One of the most important economic and political points arising from climate change is uncertainty about how seriously future governments will respond to the problem. If some kind of political change makes governments serious about hitting the 1.5 – 2.0 ËšC temperature targets from the Paris Agreement, it will mean doing everything possible to rapidly reduce emissions, from imposing high carbon prices to mandating the abandonment of especially harmful technologies and practices like burning coal and using exceptionally filthy fuel for international maritime shipping. This is termed “regulatory risk”. Whenever a potential investment project has finances that rely on governments continuing to talk big but do little about climate change, the project risks becoming non-viable after all the costs of development are spent if the government subsequently starts to take climate change seriously.
When it comes to actual fossil fuel reserves, there is a related issue of “stranded assets” – fossil fuel reserves that would be economically viable to extract if they could be sold, but where the climate change and energy policies of governments either directly prohibit their extraction or add other costs like carbon taxes which make the extraction unprofitable. In such a scenario, firms that depended on the value of these reserves to justify their own market value could be in trouble, along with everyone who has invested in them.
A recent article in The Globe and Mail describes how firms are aware of these risks:
[Caisse de dÃ©pÃ´t et placement du QuÃ©bec] The Quebec-based pension fund is part of a growing tide of institutional investors â€“ which includes giants such as Vanguard and BlackRock Inc. â€“ pressing companies for more information on how they will manage the transition to a low-carbon economy. Companies in carbon-heavy industries such as energy and mining face the highest pressure, as investors fear being stuck holding stranded assets: companies who fail to plan for the future and whose valuations will likely plummet as a result.
“It’s a risk that we could be left holding the bag in a Minsky Moment and it could be quite costly,” says Toby Heaps, chief executive and co-founder of Corporate Knights Inc., a Toronto-based organization focused on corporate social responsibility. “I wouldn’t say we need to sound the fire alarm, but certainly it’s time to pause and take a serious look at how we can accelerate our transition to a low-carbon economy.”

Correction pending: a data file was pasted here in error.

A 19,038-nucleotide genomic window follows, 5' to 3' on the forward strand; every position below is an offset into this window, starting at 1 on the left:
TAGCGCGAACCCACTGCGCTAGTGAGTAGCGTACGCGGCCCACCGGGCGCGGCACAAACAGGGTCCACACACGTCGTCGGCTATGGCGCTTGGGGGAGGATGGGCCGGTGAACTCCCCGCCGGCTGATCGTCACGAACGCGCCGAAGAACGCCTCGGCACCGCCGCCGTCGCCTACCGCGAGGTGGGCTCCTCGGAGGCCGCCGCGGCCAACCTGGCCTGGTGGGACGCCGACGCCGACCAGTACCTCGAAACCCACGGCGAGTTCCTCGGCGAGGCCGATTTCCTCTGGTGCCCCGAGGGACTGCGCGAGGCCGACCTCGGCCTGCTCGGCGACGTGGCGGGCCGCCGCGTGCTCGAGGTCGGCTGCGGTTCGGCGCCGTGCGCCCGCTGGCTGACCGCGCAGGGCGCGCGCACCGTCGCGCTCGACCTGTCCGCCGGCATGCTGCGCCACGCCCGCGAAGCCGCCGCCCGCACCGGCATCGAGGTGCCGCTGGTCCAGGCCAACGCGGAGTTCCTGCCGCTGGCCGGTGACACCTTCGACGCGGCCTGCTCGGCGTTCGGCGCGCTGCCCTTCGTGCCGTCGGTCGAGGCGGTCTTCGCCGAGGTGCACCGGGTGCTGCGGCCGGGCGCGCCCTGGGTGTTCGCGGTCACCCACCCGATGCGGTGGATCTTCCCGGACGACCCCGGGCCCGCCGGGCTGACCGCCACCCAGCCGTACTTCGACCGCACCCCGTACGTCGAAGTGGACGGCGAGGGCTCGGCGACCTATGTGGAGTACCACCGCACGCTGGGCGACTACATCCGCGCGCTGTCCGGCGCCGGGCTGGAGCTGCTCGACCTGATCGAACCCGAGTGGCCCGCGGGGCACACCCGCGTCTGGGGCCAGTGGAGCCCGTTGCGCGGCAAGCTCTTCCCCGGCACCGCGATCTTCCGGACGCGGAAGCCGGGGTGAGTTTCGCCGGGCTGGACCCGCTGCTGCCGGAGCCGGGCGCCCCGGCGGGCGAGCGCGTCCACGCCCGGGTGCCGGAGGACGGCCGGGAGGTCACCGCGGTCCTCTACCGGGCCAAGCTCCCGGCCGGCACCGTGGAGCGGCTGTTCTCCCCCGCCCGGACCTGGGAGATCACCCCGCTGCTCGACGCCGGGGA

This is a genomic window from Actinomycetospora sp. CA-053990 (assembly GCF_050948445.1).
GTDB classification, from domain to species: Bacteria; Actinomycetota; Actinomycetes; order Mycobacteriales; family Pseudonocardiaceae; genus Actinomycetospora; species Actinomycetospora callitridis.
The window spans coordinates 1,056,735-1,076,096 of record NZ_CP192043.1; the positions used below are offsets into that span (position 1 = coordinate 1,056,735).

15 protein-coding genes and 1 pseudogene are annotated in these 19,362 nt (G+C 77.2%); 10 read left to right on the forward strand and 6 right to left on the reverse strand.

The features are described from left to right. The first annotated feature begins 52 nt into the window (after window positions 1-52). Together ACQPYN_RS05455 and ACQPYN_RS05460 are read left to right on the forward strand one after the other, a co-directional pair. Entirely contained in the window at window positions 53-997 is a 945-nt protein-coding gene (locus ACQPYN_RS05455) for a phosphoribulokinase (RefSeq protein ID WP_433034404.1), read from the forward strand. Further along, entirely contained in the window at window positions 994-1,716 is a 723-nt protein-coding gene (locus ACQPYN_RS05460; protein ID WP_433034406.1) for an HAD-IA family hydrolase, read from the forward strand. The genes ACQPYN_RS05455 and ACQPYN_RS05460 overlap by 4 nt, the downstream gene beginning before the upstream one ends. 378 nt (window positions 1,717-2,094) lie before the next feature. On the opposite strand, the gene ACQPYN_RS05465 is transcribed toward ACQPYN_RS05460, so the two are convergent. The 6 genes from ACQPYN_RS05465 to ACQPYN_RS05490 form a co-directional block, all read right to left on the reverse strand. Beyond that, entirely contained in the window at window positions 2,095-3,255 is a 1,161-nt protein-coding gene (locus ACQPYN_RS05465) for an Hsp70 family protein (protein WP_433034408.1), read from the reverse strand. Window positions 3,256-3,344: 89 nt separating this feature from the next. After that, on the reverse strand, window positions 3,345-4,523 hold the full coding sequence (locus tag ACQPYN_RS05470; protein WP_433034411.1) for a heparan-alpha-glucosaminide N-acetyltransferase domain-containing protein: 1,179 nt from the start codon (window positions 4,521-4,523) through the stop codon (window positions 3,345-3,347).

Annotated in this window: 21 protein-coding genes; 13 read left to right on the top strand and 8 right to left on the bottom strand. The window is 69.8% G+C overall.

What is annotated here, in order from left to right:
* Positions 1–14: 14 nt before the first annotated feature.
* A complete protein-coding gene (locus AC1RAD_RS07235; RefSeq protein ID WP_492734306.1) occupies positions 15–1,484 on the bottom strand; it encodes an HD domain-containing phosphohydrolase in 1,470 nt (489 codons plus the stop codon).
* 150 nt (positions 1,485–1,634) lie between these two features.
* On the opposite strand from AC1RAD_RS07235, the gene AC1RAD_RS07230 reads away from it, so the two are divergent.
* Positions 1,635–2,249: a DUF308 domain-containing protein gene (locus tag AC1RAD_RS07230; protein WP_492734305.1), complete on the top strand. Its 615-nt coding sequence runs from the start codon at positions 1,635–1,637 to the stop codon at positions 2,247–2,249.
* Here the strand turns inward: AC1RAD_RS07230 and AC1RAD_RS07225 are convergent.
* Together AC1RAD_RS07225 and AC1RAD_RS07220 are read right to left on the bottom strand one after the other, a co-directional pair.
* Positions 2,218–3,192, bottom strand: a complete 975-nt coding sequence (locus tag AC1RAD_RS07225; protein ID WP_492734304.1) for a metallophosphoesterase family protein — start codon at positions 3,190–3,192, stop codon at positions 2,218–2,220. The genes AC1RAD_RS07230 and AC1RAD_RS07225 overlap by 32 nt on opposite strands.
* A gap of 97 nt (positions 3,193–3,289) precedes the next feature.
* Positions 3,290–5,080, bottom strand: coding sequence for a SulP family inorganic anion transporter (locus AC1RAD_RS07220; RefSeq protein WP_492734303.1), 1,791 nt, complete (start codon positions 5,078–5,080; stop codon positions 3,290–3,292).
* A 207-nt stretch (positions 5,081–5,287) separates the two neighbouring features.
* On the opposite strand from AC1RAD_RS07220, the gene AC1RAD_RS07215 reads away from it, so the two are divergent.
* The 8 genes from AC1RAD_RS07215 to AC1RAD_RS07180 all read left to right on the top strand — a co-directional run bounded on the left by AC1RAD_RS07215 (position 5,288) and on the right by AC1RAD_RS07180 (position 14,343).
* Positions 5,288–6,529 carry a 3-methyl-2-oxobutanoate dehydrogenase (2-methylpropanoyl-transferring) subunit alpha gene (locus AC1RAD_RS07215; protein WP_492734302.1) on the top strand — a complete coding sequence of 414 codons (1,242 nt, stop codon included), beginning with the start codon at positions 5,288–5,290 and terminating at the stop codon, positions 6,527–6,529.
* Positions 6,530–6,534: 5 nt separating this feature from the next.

The pressure has catapulted climate risk to the top of the agenda in many of Canada’s boardrooms as companies grapple with how to measure, mitigate and disclose potential liabilities. Last year, the board at Suncor Energy Inc. recommended that shareholders approve a proposal put forward by NEI Investments to enhance the company’s climate-related disclosures. Shareholders voted overwhelmingly in favour of the resolution.
There is every reason for advocates of stronger climate change mitigation policies to pressure firms to consider these risks before investing. There are ample examples of how – once a project is built and operating – it becomes politically impossible to shut down, regardless of how much harm it is causing. A classic example is coal-fired power plants in the United States that were built before the Clean Air Act and are thus exempt from the obligation to install scrubbers. Arguably, the entire bitumen sands is a massive example of a terrible idea that has become impossible to discontinue because too much has been invested, too many jobs are now at stake, and governments have become too dependent on royalties and other related revenue.